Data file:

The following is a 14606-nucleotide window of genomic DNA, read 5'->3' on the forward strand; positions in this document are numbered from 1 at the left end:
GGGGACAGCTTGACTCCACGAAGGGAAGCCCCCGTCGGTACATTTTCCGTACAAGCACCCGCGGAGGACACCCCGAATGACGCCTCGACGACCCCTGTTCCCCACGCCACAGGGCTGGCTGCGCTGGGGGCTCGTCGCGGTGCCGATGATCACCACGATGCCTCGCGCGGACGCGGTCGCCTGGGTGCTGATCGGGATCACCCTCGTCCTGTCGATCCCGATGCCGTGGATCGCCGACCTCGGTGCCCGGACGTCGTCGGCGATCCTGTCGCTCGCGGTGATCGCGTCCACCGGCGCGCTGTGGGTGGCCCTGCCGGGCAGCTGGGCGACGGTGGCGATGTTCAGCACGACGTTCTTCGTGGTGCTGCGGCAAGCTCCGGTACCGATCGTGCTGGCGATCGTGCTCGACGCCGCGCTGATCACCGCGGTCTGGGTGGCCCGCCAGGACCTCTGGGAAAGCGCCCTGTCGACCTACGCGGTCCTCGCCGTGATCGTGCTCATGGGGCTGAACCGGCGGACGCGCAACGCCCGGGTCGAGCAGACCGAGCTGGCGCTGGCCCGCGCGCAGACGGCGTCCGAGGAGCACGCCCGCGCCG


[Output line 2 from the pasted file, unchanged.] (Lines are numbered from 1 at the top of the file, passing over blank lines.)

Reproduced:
GGGGACAGCTTGACTCCACGAAGGGAAGCCCCCGTCGGTACATTTTCCGTACAAGCACCCGCGGAGGACACCCCGAATGACGCCTCGACGACCCCTGTTCCCCACGCCACAGGGCTGGCTGCGCTGGGGGCTCGTCGCGGTGCCGATGATCACCACGATGCCTCGCGCGGACGCGGTCGCCTGGGTGCTGATCGGGATCACCCTCGTCCTGTCGATCCCGATGCCGTGGATCGCCGACCTCGGTGCCCGGACGTCGTCGGCGATCCTGTCGCTCGCGGTGATCGCGTCCACCGGCGCGCTGTGGGTGGCCCTGCCGGGCAGCTGGGCGACGGTGGCGATGTTCAGCACGACGTTCTTCGTGGTGCTGCGGCAAGCTCCGGTACCGATCGTGCTGGCGATCGTGCTCGACGCCGCGCTGATCACCGCGGTCTGGGTGGCCCGCCAGGACCTCTGGGAAAGCGCCCTGTCGACCTACGCGGTCCTCGCCGTGATCGTGCTCATGGGGCTGAACCGGCGGACGCGCAACGCCCGGGTCGAGCAGACCGAGCTGGCGCTGGCCCGCGCGCAGACGGCGTCCGAGGAGCACGCCCGCGCCG